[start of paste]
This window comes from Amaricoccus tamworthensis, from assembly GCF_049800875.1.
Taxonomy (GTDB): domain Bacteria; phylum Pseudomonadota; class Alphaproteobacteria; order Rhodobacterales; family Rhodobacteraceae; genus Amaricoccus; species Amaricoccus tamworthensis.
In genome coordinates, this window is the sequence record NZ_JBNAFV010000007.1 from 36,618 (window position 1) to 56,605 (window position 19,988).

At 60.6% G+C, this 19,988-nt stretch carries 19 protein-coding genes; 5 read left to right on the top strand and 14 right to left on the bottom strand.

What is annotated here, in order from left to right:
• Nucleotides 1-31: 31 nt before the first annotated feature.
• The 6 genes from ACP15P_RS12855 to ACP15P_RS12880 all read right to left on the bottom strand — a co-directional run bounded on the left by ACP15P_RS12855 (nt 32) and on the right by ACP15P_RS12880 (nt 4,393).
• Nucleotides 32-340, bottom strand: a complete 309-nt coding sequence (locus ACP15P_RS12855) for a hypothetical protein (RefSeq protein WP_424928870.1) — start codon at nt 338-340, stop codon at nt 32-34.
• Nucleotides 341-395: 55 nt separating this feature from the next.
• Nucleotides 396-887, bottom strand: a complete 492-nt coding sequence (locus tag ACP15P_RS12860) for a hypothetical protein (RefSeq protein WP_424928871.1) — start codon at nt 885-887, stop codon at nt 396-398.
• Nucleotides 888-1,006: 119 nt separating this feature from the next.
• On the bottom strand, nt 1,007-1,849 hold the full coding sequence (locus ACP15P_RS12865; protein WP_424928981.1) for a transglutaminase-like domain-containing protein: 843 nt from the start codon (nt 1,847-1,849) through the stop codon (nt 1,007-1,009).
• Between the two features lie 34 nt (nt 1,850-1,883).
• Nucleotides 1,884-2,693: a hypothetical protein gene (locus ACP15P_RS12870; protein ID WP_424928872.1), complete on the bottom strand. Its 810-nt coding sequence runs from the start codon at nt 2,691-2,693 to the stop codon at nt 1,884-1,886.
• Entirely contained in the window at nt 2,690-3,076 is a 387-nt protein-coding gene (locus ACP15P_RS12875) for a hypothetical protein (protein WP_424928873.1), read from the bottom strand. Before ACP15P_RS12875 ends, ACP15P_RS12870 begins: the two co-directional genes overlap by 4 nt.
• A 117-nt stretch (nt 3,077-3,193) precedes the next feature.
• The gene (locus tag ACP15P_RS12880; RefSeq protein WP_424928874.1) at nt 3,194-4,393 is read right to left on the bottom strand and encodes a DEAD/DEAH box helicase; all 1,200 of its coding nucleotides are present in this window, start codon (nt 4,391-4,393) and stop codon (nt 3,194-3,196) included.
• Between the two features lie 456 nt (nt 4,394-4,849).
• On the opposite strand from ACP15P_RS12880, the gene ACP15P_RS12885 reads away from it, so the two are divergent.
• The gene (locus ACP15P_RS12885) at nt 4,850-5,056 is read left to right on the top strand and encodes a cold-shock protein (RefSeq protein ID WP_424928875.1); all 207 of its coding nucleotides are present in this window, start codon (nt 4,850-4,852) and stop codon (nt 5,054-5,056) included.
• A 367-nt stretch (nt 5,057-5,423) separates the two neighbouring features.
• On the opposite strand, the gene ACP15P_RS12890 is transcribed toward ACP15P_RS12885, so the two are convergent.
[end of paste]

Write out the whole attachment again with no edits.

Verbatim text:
This window comes from Amaricoccus tamworthensis, from assembly GCF_049800875.1.
Taxonomy (GTDB): domain Bacteria; phylum Pseudomonadota; class Alphaproteobacteria; order Rhodobacterales; family Rhodobacteraceae; genus Amaricoccus; species Amaricoccus tamworthensis.
In genome coordinates, this window is the sequence record NZ_JBNAFV010000007.1 from 36,618 (window position 1) to 56,605 (window position 19,988).

At 60.6% G+C, this 19,988-nt stretch carries 19 protein-coding genes; 5 read left to right on the top strand and 14 right to left on the bottom strand.

What is annotated here, in order from left to right:
• Nucleotides 1-31: 31 nt before the first annotated feature.
• The 6 genes from ACP15P_RS12855 to ACP15P_RS12880 all read right to left on the bottom strand — a co-directional run bounded on the left by ACP15P_RS12855 (nt 32) and on the right by ACP15P_RS12880 (nt 4,393).
• Nucleotides 32-340, bottom strand: a complete 309-nt coding sequence (locus ACP15P_RS12855) for a hypothetical protein (RefSeq protein WP_424928870.1) — start codon at nt 338-340, stop codon at nt 32-34.
• Nucleotides 341-395: 55 nt separating this feature from the next.
• Nucleotides 396-887, bottom strand: a complete 492-nt coding sequence (locus tag ACP15P_RS12860) for a hypothetical protein (RefSeq protein WP_424928871.1) — start codon at nt 885-887, stop codon at nt 396-398.
• Nucleotides 888-1,006: 119 nt separating this feature from the next.
• On the bottom strand, nt 1,007-1,849 hold the full coding sequence (locus ACP15P_RS12865; protein WP_424928981.1) for a transglutaminase-like domain-containing protein: 843 nt from the start codon (nt 1,847-1,849) through the stop codon (nt 1,007-1,009).
• Between the two features lie 34 nt (nt 1,850-1,883).
• Nucleotides 1,884-2,693: a hypothetical protein gene (locus ACP15P_RS12870; protein ID WP_424928872.1), complete on the bottom strand. Its 810-nt coding sequence runs from the start codon at nt 2,691-2,693 to the stop codon at nt 1,884-1,886.
• Entirely contained in the window at nt 2,690-3,076 is a 387-nt protein-coding gene (locus ACP15P_RS12875) for a hypothetical protein (protein WP_424928873.1), read from the bottom strand. Before ACP15P_RS12875 ends, ACP15P_RS12870 begins: the two co-directional genes overlap by 4 nt.
• A 117-nt stretch (nt 3,077-3,193) precedes the next feature.
• The gene (locus tag ACP15P_RS12880; RefSeq protein WP_424928874.1) at nt 3,194-4,393 is read right to left on the bottom strand and encodes a DEAD/DEAH box helicase; all 1,200 of its coding nucleotides are present in this window, start codon (nt 4,391-4,393) and stop codon (nt 3,194-3,196) included.
• Between the two features lie 456 nt (nt 4,394-4,849).
• On the opposite strand from ACP15P_RS12880, the gene ACP15P_RS12885 reads away from it, so the two are divergent.
• The gene (locus ACP15P_RS12885) at nt 4,850-5,056 is read left to right on the top strand and encodes a cold-shock protein (RefSeq protein ID WP_424928875.1); all 207 of its coding nucleotides are present in this window, start codon (nt 4,850-4,852) and stop codon (nt 5,054-5,056) included.
• A 367-nt stretch (nt 5,057-5,423) separates the two neighbouring features.
• On the opposite strand, the gene ACP15P_RS12890 is transcribed toward ACP15P_RS12885, so the two are convergent.